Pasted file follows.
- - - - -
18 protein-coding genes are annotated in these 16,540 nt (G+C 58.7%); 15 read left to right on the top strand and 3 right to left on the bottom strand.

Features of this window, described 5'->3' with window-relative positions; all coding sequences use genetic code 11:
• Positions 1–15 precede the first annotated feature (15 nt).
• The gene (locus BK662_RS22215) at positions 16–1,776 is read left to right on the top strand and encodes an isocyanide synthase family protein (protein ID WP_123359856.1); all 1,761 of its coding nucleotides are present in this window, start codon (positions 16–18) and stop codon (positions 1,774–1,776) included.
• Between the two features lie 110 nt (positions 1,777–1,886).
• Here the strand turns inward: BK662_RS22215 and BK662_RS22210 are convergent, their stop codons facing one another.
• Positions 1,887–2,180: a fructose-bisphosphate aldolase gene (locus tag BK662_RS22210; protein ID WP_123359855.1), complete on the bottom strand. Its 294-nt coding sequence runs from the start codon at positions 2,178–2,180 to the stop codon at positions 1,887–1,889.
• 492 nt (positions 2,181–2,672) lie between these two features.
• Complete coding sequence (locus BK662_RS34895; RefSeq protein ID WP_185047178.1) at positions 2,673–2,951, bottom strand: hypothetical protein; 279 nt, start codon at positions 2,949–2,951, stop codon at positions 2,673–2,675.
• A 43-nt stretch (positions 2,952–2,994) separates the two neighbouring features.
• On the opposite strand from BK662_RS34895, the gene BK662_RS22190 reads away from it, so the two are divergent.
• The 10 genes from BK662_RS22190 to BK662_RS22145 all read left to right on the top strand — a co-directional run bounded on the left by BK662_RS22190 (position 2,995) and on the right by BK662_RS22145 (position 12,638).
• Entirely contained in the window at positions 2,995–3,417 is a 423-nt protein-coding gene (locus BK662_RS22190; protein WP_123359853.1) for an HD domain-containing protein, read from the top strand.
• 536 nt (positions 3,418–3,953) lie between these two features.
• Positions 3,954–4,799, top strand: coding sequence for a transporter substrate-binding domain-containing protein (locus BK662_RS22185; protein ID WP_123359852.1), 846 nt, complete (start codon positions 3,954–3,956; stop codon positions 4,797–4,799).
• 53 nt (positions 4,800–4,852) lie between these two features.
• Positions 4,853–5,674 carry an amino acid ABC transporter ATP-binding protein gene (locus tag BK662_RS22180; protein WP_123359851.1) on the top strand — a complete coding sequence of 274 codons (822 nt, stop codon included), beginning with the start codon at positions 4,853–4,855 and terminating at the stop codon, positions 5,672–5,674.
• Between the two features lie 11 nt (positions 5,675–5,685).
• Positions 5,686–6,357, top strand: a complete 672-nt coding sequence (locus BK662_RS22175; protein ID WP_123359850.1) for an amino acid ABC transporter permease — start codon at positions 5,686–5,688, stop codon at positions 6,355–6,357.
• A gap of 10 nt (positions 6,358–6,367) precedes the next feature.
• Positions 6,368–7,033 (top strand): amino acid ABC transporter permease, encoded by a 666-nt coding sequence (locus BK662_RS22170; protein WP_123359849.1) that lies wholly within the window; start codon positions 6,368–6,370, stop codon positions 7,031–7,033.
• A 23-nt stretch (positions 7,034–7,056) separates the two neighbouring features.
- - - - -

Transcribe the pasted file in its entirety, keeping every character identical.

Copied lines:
18 protein-coding genes are annotated in these 16,540 nt (G+C 58.7%); 15 read left to right on the top strand and 3 right to left on the bottom strand.

Features of this window, described 5'->3' with window-relative positions; all coding sequences use genetic code 11:
• Positions 1–15 precede the first annotated feature (15 nt).
• The gene (locus BK662_RS22215) at positions 16–1,776 is read left to right on the top strand and encodes an isocyanide synthase family protein (protein ID WP_123359856.1); all 1,761 of its coding nucleotides are present in this window, start codon (positions 16–18) and stop codon (positions 1,774–1,776) included.
• Between the two features lie 110 nt (positions 1,777–1,886).
• Here the strand turns inward: BK662_RS22215 and BK662_RS22210 are convergent, their stop codons facing one another.
• Positions 1,887–2,180: a fructose-bisphosphate aldolase gene (locus tag BK662_RS22210; protein ID WP_123359855.1), complete on the bottom strand. Its 294-nt coding sequence runs from the start codon at positions 2,178–2,180 to the stop codon at positions 1,887–1,889.
• 492 nt (positions 2,181–2,672) lie between these two features.
• Complete coding sequence (locus BK662_RS34895; RefSeq protein ID WP_185047178.1) at positions 2,673–2,951, bottom strand: hypothetical protein; 279 nt, start codon at positions 2,949–2,951, stop codon at positions 2,673–2,675.
• A 43-nt stretch (positions 2,952–2,994) separates the two neighbouring features.
• On the opposite strand from BK662_RS34895, the gene BK662_RS22190 reads away from it, so the two are divergent.
• The 10 genes from BK662_RS22190 to BK662_RS22145 all read left to right on the top strand — a co-directional run bounded on the left by BK662_RS22190 (position 2,995) and on the right by BK662_RS22145 (position 12,638).
• Entirely contained in the window at positions 2,995–3,417 is a 423-nt protein-coding gene (locus BK662_RS22190; protein WP_123359853.1) for an HD domain-containing protein, read from the top strand.
• 536 nt (positions 3,418–3,953) lie between these two features.
• Positions 3,954–4,799, top strand: coding sequence for a transporter substrate-binding domain-containing protein (locus BK662_RS22185; protein ID WP_123359852.1), 846 nt, complete (start codon positions 3,954–3,956; stop codon positions 4,797–4,799).
• 53 nt (positions 4,800–4,852) lie between these two features.
• Positions 4,853–5,674 carry an amino acid ABC transporter ATP-binding protein gene (locus tag BK662_RS22180; protein WP_123359851.1) on the top strand — a complete coding sequence of 274 codons (822 nt, stop codon included), beginning with the start codon at positions 4,853–4,855 and terminating at the stop codon, positions 5,672–5,674.
• Between the two features lie 11 nt (positions 5,675–5,685).
• Positions 5,686–6,357, top strand: a complete 672-nt coding sequence (locus BK662_RS22175; protein ID WP_123359850.1) for an amino acid ABC transporter permease — start codon at positions 5,686–5,688, stop codon at positions 6,355–6,357.
• A gap of 10 nt (positions 6,358–6,367) precedes the next feature.
• Positions 6,368–7,033 (top strand): amino acid ABC transporter permease, encoded by a 666-nt coding sequence (locus BK662_RS22170; protein WP_123359849.1) that lies wholly within the window; start codon positions 6,368–6,370, stop codon positions 7,031–7,033.
• A 23-nt stretch (positions 7,034–7,056) separates the two neighbouring features.